Posted by: usset001 | May 22, 2012

I remain a corn basis bull

Pipestone, MN nearby corn basis

Over the past six months, old crop corn futures (Jul’12) have traded in a volatile way but without a clear trend – within a broad range of $5.80-6.80/bu. If you want to see a clear trend in the corn market, you have to focus on basis, which has marched steadily higher since harvest.

Nearby basis quotes of 10-25 cents over the July contract are common throughout the southern tier of Minnesota (I am hearing of even better basis numbers negotiated privately between elevators and farmers. If you have a substantial amount of corn – more than 5,000 bushels – and are in interested in selling, don’t shy away from making a few calls and seeking a better bid. It could be worth 10-20 cents per bushel). I have records for southern Minnesota location going back to 1990, and in that time we have never seen “overs” – a positive basis – in the month of May.

Don’t hear me wrong – “overs” in southern Minnesota have occurred before, just not this early. My records show the basis was most volatile in the summer of 1996, when it reached upwards of 100 cents over the Sep’96 contract in the months of July and August. Last year was another year for the books, when basis reached 30 cents over the Sep’11 contract in July and early August.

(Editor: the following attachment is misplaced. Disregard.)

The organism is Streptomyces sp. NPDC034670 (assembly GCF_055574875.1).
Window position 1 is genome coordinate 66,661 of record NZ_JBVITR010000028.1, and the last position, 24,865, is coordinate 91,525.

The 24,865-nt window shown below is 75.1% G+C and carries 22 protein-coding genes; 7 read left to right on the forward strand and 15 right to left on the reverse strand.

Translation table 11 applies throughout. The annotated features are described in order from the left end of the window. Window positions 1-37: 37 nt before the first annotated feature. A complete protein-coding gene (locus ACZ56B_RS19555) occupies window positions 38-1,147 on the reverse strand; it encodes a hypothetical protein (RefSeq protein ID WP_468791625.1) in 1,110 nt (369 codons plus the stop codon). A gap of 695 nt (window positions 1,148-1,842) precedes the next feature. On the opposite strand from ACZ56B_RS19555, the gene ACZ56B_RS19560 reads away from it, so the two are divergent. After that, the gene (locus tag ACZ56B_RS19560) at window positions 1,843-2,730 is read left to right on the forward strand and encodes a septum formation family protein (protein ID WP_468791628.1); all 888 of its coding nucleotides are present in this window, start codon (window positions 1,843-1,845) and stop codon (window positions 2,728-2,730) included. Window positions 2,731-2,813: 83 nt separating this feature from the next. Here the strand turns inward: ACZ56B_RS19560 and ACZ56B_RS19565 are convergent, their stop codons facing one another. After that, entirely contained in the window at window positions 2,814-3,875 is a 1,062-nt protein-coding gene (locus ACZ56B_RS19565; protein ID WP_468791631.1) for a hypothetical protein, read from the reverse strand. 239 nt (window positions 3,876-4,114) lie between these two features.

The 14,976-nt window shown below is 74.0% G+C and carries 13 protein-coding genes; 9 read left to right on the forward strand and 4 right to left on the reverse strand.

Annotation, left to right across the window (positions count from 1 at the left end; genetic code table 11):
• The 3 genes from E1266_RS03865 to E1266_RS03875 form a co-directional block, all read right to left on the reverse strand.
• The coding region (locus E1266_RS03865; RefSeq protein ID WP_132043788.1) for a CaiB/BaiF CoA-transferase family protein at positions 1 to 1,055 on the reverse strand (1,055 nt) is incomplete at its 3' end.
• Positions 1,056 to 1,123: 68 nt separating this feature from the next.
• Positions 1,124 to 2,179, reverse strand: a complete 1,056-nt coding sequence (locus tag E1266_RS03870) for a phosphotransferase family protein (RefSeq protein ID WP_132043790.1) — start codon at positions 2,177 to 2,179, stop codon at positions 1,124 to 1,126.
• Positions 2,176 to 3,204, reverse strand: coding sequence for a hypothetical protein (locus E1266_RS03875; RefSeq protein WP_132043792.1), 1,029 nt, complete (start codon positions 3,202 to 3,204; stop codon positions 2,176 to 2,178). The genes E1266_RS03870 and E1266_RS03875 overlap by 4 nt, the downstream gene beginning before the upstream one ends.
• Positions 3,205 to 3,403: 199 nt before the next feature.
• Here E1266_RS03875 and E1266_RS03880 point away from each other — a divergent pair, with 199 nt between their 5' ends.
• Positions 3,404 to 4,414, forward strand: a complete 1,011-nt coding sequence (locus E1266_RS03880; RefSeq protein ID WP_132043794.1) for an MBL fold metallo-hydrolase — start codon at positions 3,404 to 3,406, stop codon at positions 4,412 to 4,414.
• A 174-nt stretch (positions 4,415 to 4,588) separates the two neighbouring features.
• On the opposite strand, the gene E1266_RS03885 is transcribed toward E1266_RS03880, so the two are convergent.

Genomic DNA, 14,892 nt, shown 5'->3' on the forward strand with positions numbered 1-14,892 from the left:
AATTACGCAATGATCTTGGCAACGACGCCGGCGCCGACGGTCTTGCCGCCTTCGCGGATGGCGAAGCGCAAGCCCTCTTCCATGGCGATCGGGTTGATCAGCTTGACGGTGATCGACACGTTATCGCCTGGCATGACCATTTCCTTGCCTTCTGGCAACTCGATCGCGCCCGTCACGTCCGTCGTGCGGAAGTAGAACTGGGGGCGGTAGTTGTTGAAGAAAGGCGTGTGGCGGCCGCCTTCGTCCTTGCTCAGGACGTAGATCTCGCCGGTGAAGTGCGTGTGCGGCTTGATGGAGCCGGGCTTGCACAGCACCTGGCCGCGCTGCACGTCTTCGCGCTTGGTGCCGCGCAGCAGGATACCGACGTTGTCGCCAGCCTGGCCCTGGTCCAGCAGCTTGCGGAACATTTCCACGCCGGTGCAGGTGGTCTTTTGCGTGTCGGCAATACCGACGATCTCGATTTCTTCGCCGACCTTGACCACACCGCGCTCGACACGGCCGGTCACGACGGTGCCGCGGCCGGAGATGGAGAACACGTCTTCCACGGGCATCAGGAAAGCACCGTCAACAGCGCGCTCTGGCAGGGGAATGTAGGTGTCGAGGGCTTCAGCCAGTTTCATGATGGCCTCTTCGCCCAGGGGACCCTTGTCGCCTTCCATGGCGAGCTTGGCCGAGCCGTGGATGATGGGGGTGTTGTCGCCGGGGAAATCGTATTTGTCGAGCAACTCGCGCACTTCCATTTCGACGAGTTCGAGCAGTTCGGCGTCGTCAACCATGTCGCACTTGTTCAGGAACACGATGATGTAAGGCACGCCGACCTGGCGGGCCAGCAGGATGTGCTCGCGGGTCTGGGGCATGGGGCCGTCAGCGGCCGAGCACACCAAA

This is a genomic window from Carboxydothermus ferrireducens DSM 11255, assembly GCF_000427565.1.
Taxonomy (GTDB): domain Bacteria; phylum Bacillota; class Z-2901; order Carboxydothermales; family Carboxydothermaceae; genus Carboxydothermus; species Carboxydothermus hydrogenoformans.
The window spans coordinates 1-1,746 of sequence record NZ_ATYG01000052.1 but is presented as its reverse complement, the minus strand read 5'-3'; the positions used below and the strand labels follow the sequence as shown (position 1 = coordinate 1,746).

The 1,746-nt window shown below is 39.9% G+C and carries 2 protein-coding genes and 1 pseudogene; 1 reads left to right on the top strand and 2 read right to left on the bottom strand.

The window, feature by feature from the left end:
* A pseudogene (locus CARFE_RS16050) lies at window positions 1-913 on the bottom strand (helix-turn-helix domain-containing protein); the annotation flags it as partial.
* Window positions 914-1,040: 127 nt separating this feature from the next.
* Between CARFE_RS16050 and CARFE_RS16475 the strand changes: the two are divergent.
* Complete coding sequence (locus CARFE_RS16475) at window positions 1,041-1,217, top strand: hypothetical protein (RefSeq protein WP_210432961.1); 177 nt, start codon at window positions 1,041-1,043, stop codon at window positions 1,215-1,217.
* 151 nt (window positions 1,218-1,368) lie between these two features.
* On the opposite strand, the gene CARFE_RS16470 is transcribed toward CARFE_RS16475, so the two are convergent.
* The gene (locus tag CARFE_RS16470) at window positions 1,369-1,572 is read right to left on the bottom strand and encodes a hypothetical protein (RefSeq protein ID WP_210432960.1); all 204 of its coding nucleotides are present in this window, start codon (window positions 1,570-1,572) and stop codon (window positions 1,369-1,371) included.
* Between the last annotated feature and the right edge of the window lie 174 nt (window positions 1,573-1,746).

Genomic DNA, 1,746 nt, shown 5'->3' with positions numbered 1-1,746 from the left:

What do the summers of 1996, 2011 and 2012 have in common? I have records going back to 1950, and these years stand out as the three tightest corn carryout situations on record.

We have a substantial inverse in the futures market, with the old crop Jul’12 contract trading close to a $1/bu. premium to the new crop Dec’12 contract. Professor Reese Dahl taught a handful of axioms concerning basis, one of which was “Basis for grains is erratic in inverted markets.”

We are only in the third week of May and I remain a corn basis bull.


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